Appendix B: The LCO’s Framework Principles

Appendix B: The LCO’s Framework Principles2017-03-03T18:30:49+00:00

The following is an excerpt from the LCO’s A Framework for the Law as It Affects Persons with Disabilities. The original can be consulted in the final report for that project, which provides greater explanation for the application of the Framework Principles. Similar principles exist for the sister project A Framework for the Law as It Affects Older Adults. 

Excerpt from A Framework for the Law as It Affects Persons with Disabilities:

The LCO’s Framework centres on a set of principles for the law as it affects persons with disabilities in order to counteract negative stereotypes and assumptions about persons with disabilities, reaffirm the status of persons with disabilities as equal members of society and bearers of both rights and responsibilities, and also encourage the government to take positive steps to secure the well-being of persons with disabilities. 

Each of the principles contributes to an overarching goal of promoting substantive equality for persons with disabilities. There is no hierarchy among the principles, and the principles must be understood in relationship with each other; they may reinforce each other or may be in tension with one another as they apply to concrete situations. The Report explains each of the following principles in detail:

Respecting the Dignity and Worth of Persons with Disabilities: All members of the human family are full persons, with the right to be valued, respected and considered and to have both one’s contributions and needs recognized. 

Responding to Diversity in Human Abilities and Other Characteristics: All people exist along a continuum of abilities in many areas, abilities vary along a person’s lifecourse and each person with a disability is unique in needs, circumstances and identities. Persons with disabilities also experience multiple and intersecting identities that may act to increase or diminish discrimination and disadvantage. 

Fostering Autonomy and Independence: Persons with disabilities must be able to make choices about issues that affect their lives and to do as much for themselves as possible or as they desire, with appropriate and adequate supports as required. 

Promoting Social Inclusion and Participation: Society should be structured to promote the ability of all persons with disabilities to be actively involved with their community by removing physical, social, attitudinal and systemic barriers to exercising the incidents of such citizenship and by facilitating their involvement. 

Facilitating the Right to Live in Safety: This principle refers to the right of persons with disabilities to live without fear of abuse or exploitation and where appropriate to receive support in making decisions that could have an impact on safety.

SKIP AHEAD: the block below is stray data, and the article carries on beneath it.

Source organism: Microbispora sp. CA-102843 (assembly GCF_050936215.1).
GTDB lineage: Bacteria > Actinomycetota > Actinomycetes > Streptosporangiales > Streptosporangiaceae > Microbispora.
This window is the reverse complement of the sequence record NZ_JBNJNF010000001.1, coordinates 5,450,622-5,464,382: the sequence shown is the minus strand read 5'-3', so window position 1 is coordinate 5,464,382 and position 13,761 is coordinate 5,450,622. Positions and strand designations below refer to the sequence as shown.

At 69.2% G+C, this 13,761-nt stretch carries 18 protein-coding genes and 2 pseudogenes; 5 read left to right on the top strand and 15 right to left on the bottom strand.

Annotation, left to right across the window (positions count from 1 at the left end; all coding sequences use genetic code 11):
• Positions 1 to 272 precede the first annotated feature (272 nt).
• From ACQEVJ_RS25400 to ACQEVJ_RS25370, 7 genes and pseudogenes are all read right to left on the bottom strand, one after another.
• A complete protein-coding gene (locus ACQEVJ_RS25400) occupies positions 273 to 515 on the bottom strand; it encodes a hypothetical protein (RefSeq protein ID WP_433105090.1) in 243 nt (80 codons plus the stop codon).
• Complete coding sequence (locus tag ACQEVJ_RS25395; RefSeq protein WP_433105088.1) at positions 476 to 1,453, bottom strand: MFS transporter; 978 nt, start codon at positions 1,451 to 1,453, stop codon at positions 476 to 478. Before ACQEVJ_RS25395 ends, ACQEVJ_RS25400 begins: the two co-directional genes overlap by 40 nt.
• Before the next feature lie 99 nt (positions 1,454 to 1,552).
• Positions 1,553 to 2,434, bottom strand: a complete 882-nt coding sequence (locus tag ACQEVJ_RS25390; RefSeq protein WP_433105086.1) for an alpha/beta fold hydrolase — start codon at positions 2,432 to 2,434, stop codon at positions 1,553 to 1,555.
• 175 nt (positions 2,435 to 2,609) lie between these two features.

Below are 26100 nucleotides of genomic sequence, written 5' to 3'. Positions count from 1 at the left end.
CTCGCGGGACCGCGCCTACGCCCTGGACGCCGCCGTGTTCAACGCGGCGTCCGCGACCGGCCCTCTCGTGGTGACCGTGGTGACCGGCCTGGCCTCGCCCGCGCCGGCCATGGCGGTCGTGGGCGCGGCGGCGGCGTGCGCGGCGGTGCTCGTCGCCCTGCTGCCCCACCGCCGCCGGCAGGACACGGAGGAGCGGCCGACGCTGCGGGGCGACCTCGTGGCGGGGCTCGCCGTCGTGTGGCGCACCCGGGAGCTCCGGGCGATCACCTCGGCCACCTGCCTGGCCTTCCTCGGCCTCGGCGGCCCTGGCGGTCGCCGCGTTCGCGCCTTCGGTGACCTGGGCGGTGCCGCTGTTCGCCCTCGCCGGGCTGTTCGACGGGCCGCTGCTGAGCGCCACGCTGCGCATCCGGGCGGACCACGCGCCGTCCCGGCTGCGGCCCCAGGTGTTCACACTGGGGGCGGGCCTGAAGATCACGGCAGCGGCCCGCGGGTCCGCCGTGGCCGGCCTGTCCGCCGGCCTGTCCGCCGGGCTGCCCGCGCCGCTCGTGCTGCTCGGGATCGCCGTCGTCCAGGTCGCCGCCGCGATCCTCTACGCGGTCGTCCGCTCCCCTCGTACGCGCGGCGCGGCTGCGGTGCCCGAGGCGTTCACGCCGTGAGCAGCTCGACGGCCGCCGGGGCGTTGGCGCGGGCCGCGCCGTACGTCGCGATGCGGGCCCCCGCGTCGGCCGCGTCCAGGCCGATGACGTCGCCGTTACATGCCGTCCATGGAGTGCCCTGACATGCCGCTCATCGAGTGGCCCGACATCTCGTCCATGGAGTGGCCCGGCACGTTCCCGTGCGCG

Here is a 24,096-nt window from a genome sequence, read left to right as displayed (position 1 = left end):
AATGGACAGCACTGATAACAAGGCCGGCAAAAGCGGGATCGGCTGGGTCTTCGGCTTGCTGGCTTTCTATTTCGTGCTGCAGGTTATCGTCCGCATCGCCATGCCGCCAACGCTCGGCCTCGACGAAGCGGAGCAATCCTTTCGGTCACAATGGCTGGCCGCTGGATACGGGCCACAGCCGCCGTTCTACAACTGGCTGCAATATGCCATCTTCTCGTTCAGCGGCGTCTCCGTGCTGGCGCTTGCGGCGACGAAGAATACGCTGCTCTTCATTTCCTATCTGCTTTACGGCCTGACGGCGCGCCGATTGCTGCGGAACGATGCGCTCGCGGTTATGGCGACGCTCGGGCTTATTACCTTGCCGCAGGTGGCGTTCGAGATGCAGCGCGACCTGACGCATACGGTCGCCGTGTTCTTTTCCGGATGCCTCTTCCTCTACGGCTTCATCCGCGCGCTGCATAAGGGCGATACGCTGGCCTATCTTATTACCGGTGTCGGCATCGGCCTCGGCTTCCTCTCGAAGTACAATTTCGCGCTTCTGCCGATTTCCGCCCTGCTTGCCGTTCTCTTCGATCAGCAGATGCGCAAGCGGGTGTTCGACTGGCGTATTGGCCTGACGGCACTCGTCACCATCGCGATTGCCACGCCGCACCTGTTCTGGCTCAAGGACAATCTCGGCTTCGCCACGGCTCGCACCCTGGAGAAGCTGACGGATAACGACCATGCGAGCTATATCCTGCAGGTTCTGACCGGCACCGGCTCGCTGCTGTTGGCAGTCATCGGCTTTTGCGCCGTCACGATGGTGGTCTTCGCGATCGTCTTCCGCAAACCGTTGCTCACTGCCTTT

Recognizing That We All Live in Society: This principle acknowledges that persons with disabilities are members of society, with entitlements and responsibilities, and that other members of society also have entitlements and responsibilities.  

The application of the principles must be grounded in the lived experience of persons with disabilities, including attention to how the experiences of persons with disabilities are influenced by their life course, and on viewing persons with disabilities as whole persons rather than as sets of separate issues. 

The circumstances of persons with disabilities will continue to change as laws, attitudes, demographics and other aspects of the broader environment change. As well, understandings of the experience of disability continue to evolve, and new perspectives emerge. What might be considered conducive to attainment of the principles at one time may appear unhelpful or inadequate at a later date. 

Despite desires to implement all the principles to the fullest extent possible, there may be constraints that limit the ability of law and policy makers to do so, including policy priorities or funding limitations among others. Therefore it may be necessary to take a progressive realization approach to the full implementation of the principles. This involves concrete, deliberate and targeted steps, implemented within a relatively short period of time with a view to ultimately meeting the goal of full implementation. Such an approach mandates a continual, if gradual, movement forward towards the ultimate goal of substantive equality.

As well, attention must be paid to the relationships between principles. Frequently, the principles will support each other; for example, initiatives that increase the inclusion and participation of persons with disabilities will generally also thereby promote respect for their dignity and worth. However, sometimes two or more of the principles may be in tension with each other in a particular case. Careful thought must be given to analyzing and responding to this tension, by being sensitive to the contexts in which these tensions arise, as well as their larger social context, and the overarching value of substantive equality to which the principles were intended to respond.

 

 

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